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Java Programming

Java-Based x86 Emulator 263

Posted by kdawson
from the DOS-you-say dept.
jaavaaguru writes "Researchers at Oxford University have produced a Java-based x86 emulator that they hope will be useful in testing applications and learning about viruses without damaging the host, utilizing the robust sandboxing that Java provides. They have an online demo available that boots DOS and has some games to play. Being purely Java, this emulator should be able to run on almost anything, including cell phones." The code is not yet available outside the Oxford community; the developers are said to be working on a suitable general license. In the meantime the code can be licensed on a case-by-case basis.
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Java-Based x86 Emulator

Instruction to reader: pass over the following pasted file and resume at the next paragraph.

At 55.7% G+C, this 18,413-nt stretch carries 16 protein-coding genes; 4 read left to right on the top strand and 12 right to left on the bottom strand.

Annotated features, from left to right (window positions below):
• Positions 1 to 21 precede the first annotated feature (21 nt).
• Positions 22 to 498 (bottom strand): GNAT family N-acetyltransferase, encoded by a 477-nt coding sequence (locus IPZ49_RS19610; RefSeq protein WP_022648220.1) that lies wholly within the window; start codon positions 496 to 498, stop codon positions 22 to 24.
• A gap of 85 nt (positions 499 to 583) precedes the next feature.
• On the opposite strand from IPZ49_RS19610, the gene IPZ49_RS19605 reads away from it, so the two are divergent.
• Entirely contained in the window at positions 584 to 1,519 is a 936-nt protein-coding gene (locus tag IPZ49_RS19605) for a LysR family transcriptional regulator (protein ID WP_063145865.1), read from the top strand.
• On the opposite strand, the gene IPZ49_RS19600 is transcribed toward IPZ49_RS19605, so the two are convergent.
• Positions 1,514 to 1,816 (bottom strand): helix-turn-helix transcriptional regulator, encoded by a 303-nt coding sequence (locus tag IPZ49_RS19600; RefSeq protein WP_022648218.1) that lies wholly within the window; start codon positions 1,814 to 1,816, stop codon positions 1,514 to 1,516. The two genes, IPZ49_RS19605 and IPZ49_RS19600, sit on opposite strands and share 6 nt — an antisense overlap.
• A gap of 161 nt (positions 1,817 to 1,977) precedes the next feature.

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  • by dreamchaser (49529) on Saturday March 24, 2007 @05:08PM (#18473349) Homepage Journal
    I can only imagine that this will make even Bochs look fast in comparison!

    Still, I'd love to tinker with this from a 'gee whiz' standpoint.
    • Re:Interesting, but (Score:5, Interesting)

      by Qwertie (797303) on Saturday March 24, 2007 @05:22PM (#18473419) Homepage
      I'd have to agree. Using instruction-by-instruction emulation, a C++ based SNES emulator I wrote around 1998 used at least 150Mhz of processing power to emulate the SNES' 3Mhz processor. When I rewrote it in assembly, it was 5-10 times faster. I expect that some pretty sophisticated techniques would be required to exceed a snail's pace when using Java for emulation, eg "dynamic recompilation": translating sections of x86 machine language to Java bytecode... but getting this to work 100% correctly would be pretty tricky.